Thus, while Zodiac nominally depicts an investigation, it also dramatizes the director’s need to represent a historical reality correctly. The audience feels the connection between Fincher’s quest for historical authenticity and Graysmith’s quest to unmask the Zodiac. Both engage in the obsessive accumulation of detail to create a coherent picture of an incoherent reality. If the clarity and accuracy of Fincher’s case file depends upon the extent to which he can master reality through cinema, then Zodiac is an interrogation of filmmaking as a representational art form.
The dissatisfaction of the Transamerica sequence applies to Zodiac‘s genre: for all the traditional elements of the police procedural present in Zodiac, the traditional resolution of the genre, in which the hero outsmarts the villain and brings him to justice, does not take place. In fact, the closest the film comes to this scene — Graysmith’s visit with the creepy-as-hell Bob Vaughn — gets dismissed as a wild goose chase almost immediately. It is ironic that the scene in Vaughn’s basement is also the most conventionally entertaining moment in the film; it delivers on all the familiar genre tropes to the point that it teeters on the edge of parody and ultimately frustrates the audience because the scene appears to foreground closure when it actually intensifies uncertainty; for even though Arthur Leigh Allen quickly returns as suspect number one, his return is accompanied by increased doubt as to his guilt. The basement scene shatters the conventions of the procedural thriller to demonstrate to the audience that reality does not play out as neatly as it does in the movies. If the scene stands as a failure of tone or genre, it only serves to articulate Fincher’s motives behind making Zodiac: to tell a story without resolution, a story of an ongoing failure of representation, a story about process.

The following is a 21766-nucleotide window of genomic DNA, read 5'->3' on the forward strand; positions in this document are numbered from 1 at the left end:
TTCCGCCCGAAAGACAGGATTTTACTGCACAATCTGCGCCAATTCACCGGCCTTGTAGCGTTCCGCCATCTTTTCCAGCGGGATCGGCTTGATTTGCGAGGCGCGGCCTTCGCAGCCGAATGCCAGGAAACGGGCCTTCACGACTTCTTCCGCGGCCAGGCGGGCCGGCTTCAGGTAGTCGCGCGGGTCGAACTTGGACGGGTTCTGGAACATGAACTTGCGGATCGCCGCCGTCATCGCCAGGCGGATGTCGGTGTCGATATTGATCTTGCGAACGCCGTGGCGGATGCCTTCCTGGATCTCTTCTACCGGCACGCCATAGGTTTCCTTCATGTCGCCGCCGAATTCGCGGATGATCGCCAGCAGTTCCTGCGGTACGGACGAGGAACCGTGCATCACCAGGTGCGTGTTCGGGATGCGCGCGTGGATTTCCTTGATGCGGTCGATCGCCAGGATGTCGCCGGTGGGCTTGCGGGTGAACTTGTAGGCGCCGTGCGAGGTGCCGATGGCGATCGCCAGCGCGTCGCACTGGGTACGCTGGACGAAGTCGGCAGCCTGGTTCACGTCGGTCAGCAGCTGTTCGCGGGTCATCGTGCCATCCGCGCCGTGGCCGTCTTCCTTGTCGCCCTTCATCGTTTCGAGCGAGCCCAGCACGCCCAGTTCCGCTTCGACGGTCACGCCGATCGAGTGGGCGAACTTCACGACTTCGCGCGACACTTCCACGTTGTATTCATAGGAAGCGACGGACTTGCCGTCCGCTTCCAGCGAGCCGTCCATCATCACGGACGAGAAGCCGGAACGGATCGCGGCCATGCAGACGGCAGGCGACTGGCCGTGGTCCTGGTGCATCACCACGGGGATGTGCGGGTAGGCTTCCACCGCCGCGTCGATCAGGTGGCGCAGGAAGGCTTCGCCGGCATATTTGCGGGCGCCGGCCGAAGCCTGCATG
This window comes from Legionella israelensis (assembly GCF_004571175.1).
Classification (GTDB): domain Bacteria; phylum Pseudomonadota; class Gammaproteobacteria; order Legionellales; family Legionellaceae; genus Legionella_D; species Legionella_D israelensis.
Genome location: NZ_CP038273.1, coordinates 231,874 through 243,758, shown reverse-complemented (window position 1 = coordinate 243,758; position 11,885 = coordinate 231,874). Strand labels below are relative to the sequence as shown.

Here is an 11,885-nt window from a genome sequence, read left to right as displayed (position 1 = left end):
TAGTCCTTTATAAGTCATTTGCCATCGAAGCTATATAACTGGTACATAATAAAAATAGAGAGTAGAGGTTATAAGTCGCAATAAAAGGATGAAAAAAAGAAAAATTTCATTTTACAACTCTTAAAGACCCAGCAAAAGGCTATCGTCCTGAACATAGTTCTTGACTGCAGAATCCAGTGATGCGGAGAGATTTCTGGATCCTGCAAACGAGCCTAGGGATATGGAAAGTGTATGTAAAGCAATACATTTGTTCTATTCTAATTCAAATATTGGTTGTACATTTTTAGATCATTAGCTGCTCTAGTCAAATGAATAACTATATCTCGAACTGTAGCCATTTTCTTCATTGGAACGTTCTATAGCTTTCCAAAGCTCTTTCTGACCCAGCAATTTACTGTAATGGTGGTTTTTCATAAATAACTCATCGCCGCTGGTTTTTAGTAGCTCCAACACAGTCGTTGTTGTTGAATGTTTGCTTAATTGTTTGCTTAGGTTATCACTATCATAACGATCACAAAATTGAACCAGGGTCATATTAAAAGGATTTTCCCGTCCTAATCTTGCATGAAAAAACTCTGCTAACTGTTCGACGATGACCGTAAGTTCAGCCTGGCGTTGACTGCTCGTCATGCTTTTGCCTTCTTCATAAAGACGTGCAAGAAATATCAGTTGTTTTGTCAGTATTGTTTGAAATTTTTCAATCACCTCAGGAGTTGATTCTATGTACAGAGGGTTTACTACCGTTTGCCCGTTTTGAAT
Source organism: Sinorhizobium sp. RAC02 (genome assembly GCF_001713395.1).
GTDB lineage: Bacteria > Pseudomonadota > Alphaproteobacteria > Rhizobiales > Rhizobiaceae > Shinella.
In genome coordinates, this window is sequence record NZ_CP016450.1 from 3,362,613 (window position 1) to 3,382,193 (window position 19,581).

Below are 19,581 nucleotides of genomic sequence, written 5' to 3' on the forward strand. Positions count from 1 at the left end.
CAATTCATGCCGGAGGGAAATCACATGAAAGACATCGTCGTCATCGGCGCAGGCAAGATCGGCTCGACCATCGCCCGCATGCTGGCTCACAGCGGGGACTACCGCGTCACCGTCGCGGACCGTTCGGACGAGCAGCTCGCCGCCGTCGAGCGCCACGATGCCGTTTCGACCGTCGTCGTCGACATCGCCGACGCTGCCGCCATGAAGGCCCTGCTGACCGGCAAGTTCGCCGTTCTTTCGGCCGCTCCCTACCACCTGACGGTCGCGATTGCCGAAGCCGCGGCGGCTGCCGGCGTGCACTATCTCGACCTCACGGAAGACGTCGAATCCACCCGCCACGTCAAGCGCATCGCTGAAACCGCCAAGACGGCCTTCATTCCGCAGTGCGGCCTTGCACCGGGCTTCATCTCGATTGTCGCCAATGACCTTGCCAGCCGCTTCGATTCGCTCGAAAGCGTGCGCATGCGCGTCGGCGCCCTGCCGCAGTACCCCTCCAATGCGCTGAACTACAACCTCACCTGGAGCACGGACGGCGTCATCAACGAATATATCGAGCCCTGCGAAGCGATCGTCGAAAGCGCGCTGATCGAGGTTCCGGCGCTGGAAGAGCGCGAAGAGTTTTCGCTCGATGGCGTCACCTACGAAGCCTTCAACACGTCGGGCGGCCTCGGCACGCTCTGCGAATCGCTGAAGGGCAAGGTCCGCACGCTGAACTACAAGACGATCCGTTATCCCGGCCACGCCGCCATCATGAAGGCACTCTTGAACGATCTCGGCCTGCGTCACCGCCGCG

Zodiac‘s world, like our own, is one in which absolute values — the kind that prevail at the movies — fail. Things are only more certain at the end of Zodiac than at the beginning if the audience interprets Mike Mageau’s identification of Arthur Leigh Allen as his attacker as closure. Applying closure to the film requires a leap of faith, a desire for some kind of completion, and Fincher’s denial of traditional narrative closure disappoints the audience upon initial viewing, for the ending is not definitive. But this disappointment stands in for our dissatisfaction with our inability to understand the world. There is no victory, for each achievement only raises more complex questions. Just imagine the degree to which other directors would make a much bigger to-do of laypeople Donald and Bettye Harden cracking the first Zodiac cipher. Fincher goes so far as it leave it offscreen in order to show that although cracking the code is a triumph, it only serves to make the case more complicated and terrifying. Notice how even though the bulk of the cipher is solved, the series of characters at the end of the letter remain unknown.